Last week’s American Studies Association’s vote in favor of academic boycott of Israel has unleashed a backlash. University execs are lining up to disavow the idea.
Harvard President Drew Gilpin Faust’s statement is remarkably terse:
Academic boycotts subvert the academic freedoms and values necessary to the free flow of ideas, which is the lifeblood of the worldwide community of scholars. The recent resolution of the ASA proposing to boycott Israeli universities represents a direct threat to these ideals, ideals which universities and scholarly associations should be dedicated to defend.
That was the whole thing. The president of Wesleyan University has a lot more to say. Michael Roth writes in the LATimes, as a Jew. Excerpts:
The ASA has not gone on record against universities in any other country: not against those that enforce laws against homosexuality, not against those that have rejected freedom of speech, not against those that systematically restrict access to higher education by race, religion or gender. No, the ASA listens to civil society only when it speaks against Israel. As its scholarly president declared, “One has to start somewhere.” Not in North Korea, not in Russia or Zimbabwe or China — one has to start with Israel. Really?
…As a Jew, I have argued against the policies of the current Israeli government, many of which I find abhorrent.
Boycotts don’t serve these debates; they seek to cut them off by declaring certain academic institutions and their faculty off-limits….
As president of Wesleyan, and as a historian, I deplore this politically retrograde resolution of the American Studies Assn. Under the guise of phony progressivism, the group has initiated an irresponsible attack on academic freedom. Others in academia should reject this call for an academic boycott.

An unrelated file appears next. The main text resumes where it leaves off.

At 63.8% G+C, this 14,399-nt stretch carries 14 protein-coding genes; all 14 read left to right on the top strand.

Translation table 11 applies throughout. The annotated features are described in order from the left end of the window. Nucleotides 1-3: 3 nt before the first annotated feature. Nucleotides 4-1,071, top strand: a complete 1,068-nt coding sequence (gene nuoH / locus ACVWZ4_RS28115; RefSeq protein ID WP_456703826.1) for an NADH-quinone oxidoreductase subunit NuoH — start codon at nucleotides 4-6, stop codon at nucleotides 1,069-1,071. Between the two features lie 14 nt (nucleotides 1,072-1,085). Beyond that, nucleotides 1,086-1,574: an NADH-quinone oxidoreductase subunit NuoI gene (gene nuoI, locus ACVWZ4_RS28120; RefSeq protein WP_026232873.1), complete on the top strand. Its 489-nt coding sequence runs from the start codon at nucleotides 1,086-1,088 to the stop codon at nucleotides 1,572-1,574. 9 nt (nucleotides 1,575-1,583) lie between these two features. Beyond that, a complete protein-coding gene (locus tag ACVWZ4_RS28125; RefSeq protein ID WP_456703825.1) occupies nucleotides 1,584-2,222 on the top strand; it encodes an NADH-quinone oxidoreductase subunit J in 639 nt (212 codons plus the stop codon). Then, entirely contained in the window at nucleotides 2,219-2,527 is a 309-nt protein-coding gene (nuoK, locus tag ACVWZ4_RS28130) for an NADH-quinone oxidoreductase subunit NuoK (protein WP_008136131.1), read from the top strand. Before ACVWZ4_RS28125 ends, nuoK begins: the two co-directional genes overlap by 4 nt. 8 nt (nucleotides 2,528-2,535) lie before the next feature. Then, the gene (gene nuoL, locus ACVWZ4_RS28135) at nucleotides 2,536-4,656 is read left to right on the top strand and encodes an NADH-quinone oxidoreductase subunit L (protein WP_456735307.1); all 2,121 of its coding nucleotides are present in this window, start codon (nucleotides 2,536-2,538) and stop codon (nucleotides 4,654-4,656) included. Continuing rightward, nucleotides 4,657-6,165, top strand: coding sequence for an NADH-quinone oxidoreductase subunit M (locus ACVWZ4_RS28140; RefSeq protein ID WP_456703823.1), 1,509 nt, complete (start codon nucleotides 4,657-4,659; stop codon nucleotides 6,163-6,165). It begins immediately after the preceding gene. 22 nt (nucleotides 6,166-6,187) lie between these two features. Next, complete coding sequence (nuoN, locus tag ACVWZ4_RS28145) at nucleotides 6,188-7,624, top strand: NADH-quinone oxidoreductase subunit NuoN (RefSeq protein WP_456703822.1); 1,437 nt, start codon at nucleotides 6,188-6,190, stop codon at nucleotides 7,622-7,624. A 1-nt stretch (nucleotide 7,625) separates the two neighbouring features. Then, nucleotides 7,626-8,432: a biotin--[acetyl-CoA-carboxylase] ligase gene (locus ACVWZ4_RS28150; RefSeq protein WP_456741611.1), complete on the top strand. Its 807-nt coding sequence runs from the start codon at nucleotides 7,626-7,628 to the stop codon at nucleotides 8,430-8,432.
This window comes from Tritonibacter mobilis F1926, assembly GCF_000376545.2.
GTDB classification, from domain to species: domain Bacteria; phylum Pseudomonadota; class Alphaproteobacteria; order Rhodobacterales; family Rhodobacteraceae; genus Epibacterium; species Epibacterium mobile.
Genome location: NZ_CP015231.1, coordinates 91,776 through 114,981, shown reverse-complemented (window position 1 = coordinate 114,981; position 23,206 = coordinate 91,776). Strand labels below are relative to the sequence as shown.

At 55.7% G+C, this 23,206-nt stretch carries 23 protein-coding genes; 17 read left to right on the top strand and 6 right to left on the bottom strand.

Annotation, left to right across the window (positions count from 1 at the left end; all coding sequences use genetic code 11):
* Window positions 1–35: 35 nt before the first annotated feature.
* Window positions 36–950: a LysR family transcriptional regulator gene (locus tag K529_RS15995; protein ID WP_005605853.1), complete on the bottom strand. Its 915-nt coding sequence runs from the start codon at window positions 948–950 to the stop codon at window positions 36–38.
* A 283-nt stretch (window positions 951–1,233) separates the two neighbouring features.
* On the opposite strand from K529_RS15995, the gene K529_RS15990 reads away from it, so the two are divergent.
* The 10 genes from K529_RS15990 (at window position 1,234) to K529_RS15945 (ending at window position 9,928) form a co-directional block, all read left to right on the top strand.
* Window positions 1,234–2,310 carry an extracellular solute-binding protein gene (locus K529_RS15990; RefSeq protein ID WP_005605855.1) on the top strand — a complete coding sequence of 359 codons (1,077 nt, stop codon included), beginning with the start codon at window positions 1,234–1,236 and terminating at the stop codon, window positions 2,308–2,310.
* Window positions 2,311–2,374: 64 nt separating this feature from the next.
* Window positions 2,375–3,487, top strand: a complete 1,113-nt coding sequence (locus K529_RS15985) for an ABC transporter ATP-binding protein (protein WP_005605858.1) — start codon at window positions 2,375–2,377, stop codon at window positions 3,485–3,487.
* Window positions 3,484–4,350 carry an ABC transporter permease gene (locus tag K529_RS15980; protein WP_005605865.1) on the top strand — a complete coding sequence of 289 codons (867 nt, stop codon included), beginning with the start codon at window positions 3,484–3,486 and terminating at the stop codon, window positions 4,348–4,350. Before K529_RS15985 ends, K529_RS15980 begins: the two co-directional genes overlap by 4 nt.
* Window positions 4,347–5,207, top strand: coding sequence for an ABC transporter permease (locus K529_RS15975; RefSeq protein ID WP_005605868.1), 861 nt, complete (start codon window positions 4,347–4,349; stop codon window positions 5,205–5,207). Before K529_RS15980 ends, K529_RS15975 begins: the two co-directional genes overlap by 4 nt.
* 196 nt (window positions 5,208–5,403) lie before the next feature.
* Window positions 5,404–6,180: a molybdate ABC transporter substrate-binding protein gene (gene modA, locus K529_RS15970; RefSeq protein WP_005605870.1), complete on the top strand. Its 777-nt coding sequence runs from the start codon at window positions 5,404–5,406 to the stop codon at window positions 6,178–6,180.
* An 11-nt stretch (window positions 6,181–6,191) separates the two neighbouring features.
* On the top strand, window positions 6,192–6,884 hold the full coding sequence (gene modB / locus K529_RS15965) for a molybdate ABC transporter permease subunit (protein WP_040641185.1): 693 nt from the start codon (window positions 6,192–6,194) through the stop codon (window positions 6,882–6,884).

I’d point out that the discussion Roth says he seeks is only happening because of this vote. So the vote has already been effective in raising consciousness about abuses (kind of like Obama catching up to Snowden, and saying (implausibly), we were going to have this debate).
University of Maryland President Wallace Loh and his provost come out firmly against boycott.
We firmly oppose the call by some academic associations—American Studies Association; Asian-American Studies Association—to boycott Israeli academic institutions. Any such boycott is a breach of the principle of academic freedom that undergirds the University of Maryland and, indeed, all of American higher education.
Faculty, students, and staff on our campus must remain free to study, do research, and participate in meetings with colleagues from around the globe. The University of Maryland has longstanding relationships with several Israeli universities. We have many exchanges of scholars and students. We will continue and deepen these relationships.
In the United States, we can disagree with the governmental policies of a nation without sanctioning the universities of that nation, or the American universities that collaborate with them. To restrict the free flow of people and ideas with some universities because of their national identity is unwise, unnecessary, and irreconcilable with our core academic values.
Earlier this year Loh went to Israel for the first time at the highly-impressionable age of 67. He accompanied Maryland’s Democratic governor on a government trade mission and was excited by the startup nation (Israel is “one of the world’s most entrepreneurial nations”). He announced an educational partnership with Tel Aviv University and plans to increase the numbers of exchange students. “We hope to enrich current partnerships in Israel, and achieve significant new collaborations in the region,” he said then. Washington Jewish Week was thrilled by the plans.